Sakeliga urges businesses and business organisations to refrain from offering support to the state of disaster regulations proposed this week by COGTA minister Dlamini-Zuma. In the face of increasingly irrational and harmful government action, we urge a unilateral return to common sense.
In the meantime, we are considering expanding our current litigation against the state of disaster and its regulations to account for the latest developments.
Sakeliga rejects the latest regulations proposed under the state of disaster which now seek unlawfully to keep ineffective and unnecessary measures in place even after the (already unlawful) state of disaster is lifted. In promulgating the proposed regulations, the minister would be acting ultra vires – that is, outside the bounds set for her by law. She may not continue to wield powers granted under the state of disaster after the state of disaster has been lifted.
The appropriate and lawful course of action for government is to completely abandon the state of disaster, along with all regulations made under it and all alternative regulations intended to replace it.
Government’s continued insistence on prolonging its manifest policy disasters in the face of the latest employment data and when so many countries have withdrawn all Covid-19 regulations is revealing of how out of touch it is. The employment data shows that two million people are still unable to recover their jobs lost since the state of disaster was first declared and reckless lockdown restrictions implemented, while waves of new young entrants to the job market are unable to find work.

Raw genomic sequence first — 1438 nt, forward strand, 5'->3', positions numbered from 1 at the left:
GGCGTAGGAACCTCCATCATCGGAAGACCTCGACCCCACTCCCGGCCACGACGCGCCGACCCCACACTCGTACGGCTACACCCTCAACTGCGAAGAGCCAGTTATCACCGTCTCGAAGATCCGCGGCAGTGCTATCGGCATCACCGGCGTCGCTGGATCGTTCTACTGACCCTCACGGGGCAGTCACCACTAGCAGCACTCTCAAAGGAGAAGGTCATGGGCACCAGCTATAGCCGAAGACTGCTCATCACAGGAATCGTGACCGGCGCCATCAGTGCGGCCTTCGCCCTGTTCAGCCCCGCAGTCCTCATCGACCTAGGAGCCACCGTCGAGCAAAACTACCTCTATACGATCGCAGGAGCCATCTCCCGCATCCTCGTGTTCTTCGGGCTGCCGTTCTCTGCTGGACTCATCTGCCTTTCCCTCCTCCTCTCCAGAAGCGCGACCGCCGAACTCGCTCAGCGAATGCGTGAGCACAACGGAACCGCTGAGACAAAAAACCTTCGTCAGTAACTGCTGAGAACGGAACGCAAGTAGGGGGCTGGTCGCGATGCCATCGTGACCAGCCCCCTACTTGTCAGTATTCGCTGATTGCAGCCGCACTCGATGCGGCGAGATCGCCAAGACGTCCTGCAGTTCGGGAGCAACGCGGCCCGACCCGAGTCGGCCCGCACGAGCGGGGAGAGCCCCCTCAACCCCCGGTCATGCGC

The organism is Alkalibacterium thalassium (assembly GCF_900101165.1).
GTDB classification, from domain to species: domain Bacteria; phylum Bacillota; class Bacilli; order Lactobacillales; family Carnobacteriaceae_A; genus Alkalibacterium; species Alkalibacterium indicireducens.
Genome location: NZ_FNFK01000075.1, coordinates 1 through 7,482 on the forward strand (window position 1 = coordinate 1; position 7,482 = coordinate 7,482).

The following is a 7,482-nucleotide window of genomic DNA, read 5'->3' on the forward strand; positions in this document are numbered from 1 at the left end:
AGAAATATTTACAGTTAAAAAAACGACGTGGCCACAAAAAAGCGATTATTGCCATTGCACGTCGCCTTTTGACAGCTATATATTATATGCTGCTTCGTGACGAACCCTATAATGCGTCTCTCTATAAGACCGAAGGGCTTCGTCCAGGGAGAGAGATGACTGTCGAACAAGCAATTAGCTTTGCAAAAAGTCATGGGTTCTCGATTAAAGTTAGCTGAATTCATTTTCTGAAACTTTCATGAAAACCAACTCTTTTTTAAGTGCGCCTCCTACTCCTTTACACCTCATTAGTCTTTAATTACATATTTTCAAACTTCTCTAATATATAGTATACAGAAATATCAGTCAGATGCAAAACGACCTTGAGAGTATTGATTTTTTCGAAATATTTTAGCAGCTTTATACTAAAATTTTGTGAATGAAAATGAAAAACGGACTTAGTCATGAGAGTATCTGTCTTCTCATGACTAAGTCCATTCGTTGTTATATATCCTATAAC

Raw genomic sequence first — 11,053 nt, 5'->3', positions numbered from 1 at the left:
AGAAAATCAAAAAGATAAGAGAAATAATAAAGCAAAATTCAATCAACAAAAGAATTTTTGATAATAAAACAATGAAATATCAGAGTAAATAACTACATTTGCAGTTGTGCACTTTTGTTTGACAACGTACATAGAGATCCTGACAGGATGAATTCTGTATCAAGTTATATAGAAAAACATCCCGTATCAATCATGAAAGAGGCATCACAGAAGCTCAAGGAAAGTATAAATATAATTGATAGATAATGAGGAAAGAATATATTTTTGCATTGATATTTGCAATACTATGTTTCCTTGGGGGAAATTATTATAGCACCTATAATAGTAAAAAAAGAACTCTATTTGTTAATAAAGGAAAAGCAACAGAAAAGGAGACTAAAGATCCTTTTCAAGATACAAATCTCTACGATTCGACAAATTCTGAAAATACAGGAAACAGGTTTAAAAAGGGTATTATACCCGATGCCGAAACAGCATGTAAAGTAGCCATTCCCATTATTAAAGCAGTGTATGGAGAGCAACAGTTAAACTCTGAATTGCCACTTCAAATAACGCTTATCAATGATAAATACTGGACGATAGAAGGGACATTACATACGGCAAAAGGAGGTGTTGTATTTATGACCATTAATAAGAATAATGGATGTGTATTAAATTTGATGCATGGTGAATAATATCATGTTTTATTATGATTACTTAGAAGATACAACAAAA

We specifically discourage businesses and the public from co-operating with the divisive and unhelpful distinction between vaccinated and unvaccinated persons. There is no basis for government’s harmful and unscientific prescription that businesses should monitor people for proof of vaccination or of a 72-hour negative Covid19 test result at premises of some arbitrary capacity. We encourage businesses to see these regulations as bait, which if taken serves to maintain the perception of a disaster and lend the state insidious legitimacy for permanent interference in these and more matters of business and life in which it has no jurisdiction.
Businesses should reject being used as enforcement arms for poor state policy. A government going down a destructive path such as this should know businesses oppose them, in the interests not only of repairing employment opportunities for millions of people ravaged by lockdown, but fundamentally to rebuild a flourishing economy and society devastated by enduring state incompetence and harmful policy.
Tel: 012 880 1951